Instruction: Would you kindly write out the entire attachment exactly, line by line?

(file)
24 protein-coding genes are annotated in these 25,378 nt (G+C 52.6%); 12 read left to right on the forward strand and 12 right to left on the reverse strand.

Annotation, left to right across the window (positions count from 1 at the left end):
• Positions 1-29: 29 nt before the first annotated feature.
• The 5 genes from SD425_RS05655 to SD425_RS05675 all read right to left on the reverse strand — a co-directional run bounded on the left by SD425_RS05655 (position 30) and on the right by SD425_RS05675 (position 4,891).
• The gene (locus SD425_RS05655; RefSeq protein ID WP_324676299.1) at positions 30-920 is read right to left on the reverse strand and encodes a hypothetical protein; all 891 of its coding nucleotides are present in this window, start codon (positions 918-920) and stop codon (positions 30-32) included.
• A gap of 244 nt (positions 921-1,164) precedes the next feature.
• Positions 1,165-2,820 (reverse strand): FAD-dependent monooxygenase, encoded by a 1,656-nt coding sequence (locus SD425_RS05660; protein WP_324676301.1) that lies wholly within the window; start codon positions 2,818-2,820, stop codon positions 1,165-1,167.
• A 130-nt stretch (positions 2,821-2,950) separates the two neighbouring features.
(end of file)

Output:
24 protein-coding genes are annotated in these 25,378 nt (G+C 52.6%); 12 read left to right on the forward strand and 12 right to left on the reverse strand.

Annotation, left to right across the window (positions count from 1 at the left end):
• Positions 1-29: 29 nt before the first annotated feature.
• The 5 genes from SD425_RS05655 to SD425_RS05675 all read right to left on the reverse strand — a co-directional run bounded on the left by SD425_RS05655 (position 30) and on the right by SD425_RS05675 (position 4,891).
• The gene (locus SD425_RS05655; RefSeq protein ID WP_324676299.1) at positions 30-920 is read right to left on the reverse strand and encodes a hypothetical protein; all 891 of its coding nucleotides are present in this window, start codon (positions 918-920) and stop codon (positions 30-32) included.
• A gap of 244 nt (positions 921-1,164) precedes the next feature.
• Positions 1,165-2,820 (reverse strand): FAD-dependent monooxygenase, encoded by a 1,656-nt coding sequence (locus SD425_RS05660; protein WP_324676301.1) that lies wholly within the window; start codon positions 2,818-2,820, stop codon positions 1,165-1,167.
• A 130-nt stretch (positions 2,821-2,950) separates the two neighbouring features.